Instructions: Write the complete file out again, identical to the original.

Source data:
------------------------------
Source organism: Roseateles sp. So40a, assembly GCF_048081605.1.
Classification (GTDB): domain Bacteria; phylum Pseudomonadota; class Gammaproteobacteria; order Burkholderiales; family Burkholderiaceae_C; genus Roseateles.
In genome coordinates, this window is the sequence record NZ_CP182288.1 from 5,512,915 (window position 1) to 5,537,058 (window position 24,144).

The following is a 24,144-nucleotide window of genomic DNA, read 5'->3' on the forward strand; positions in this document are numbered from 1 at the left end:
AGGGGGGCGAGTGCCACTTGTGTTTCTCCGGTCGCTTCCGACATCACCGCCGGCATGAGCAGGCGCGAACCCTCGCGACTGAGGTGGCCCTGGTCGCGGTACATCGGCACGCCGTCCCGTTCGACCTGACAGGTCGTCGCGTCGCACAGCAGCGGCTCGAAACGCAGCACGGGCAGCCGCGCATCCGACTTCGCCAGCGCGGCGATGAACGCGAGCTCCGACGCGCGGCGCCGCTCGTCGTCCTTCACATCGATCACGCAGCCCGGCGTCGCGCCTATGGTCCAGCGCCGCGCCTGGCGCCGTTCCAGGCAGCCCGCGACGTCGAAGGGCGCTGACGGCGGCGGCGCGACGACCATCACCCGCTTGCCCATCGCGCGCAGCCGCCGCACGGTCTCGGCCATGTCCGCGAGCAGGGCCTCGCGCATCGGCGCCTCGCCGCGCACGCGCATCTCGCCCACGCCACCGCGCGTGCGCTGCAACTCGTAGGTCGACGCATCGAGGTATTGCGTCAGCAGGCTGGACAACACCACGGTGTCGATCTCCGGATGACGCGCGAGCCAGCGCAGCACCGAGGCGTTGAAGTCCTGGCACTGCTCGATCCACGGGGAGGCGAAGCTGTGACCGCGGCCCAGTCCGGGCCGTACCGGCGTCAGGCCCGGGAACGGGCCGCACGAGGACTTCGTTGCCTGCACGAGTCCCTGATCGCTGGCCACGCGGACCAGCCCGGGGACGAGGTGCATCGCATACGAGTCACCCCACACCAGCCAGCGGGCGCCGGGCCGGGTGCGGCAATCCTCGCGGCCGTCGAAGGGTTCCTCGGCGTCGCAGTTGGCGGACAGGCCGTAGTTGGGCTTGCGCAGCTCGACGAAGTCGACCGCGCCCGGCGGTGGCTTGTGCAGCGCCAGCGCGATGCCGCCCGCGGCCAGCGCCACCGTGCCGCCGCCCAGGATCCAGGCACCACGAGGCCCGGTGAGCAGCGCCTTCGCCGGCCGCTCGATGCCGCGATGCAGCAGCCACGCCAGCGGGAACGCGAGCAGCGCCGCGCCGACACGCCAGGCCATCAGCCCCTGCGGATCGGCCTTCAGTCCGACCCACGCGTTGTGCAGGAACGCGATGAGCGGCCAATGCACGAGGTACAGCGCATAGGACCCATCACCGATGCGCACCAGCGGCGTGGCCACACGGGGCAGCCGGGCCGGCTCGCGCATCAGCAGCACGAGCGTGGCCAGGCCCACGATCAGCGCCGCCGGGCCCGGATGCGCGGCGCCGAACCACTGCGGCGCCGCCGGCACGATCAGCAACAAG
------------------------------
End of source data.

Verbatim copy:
Source organism: Roseateles sp. So40a, assembly GCF_048081605.1.
Classification (GTDB): domain Bacteria; phylum Pseudomonadota; class Gammaproteobacteria; order Burkholderiales; family Burkholderiaceae_C; genus Roseateles.
In genome coordinates, this window is the sequence record NZ_CP182288.1 from 5,512,915 (window position 1) to 5,537,058 (window position 24,144).

The following is a 24,144-nucleotide window of genomic DNA, read 5'->3' on the forward strand; positions in this document are numbered from 1 at the left end:
AGGGGGGCGAGTGCCACTTGTGTTTCTCCGGTCGCTTCCGACATCACCGCCGGCATGAGCAGGCGCGAACCCTCGCGACTGAGGTGGCCCTGGTCGCGGTACATCGGCACGCCGTCCCGTTCGACCTGACAGGTCGTCGCGTCGCACAGCAGCGGCTCGAAACGCAGCACGGGCAGCCGCGCATCCGACTTCGCCAGCGCGGCGATGAACGCGAGCTCCGACGCGCGGCGCCGCTCGTCGTCCTTCACATCGATCACGCAGCCCGGCGTCGCGCCTATGGTCCAGCGCCGCGCCTGGCGCCGTTCCAGGCAGCCCGCGACGTCGAAGGGCGCTGACGGCGGCGGCGCGACGACCATCACCCGCTTGCCCATCGCGCGCAGCCGCCGCACGGTCTCGGCCATGTCCGCGAGCAGGGCCTCGCGCATCGGCGCCTCGCCGCGCACGCGCATCTCGCCCACGCCACCGCGCGTGCGCTGCAACTCGTAGGTCGACGCATCGAGGTATTGCGTCAGCAGGCTGGACAACACCACGGTGTCGATCTCCGGATGACGCGCGAGCCAGCGCAGCACCGAGGCGTTGAAGTCCTGGCACTGCTCGATCCACGGGGAGGCGAAGCTGTGACCGCGGCCCAGTCCGGGCCGTACCGGCGTCAGGCCCGGGAACGGGCCGCACGAGGACTTCGTTGCCTGCACGAGTCCCTGATCGCTGGCCACGCGGACCAGCCCGGGGACGAGGTGCATCGCATACGAGTCACCCCACACCAGCCAGCGGGCGCCGGGCCGGGTGCGGCAATCCTCGCGGCCGTCGAAGGGTTCCTCGGCGTCGCAGTTGGCGGACAGGCCGTAGTTGGGCTTGCGCAGCTCGACGAAGTCGACCGCGCCCGGCGGTGGCTTGTGCAGCGCCAGCGCGATGCCGCCCGCGGCCAGCGCCACCGTGCCGCCGCCCAGGATCCAGGCACCACGAGGCCCGGTGAGCAGCGCCTTCGCCGGCCGCTCGATGCCGCGATGCAGCAGCCACGCCAGCGGGAACGCGAGCAGCGCCGCGCCGACACGCCAGGCCATCAGCCCCTGCGGATCGGCCTTCAGTCCGACCCACGCGTTGTGCAGGAACGCGATGAGCGGCCAATGCACGAGGTACAGCGCATAGGACCCATCACCGATGCGCACCAGCGGCGTGGCCACACGGGGCAGCCGGGCCGGCTCGCGCATCAGCAGCACGAGCGTGGCCAGGCCCACGATCAGCGCCGCCGGGCCCGGATGCGCGGCGCCGAACCACTGCGGCGCCGCCGGCACGATCAGCAACAAG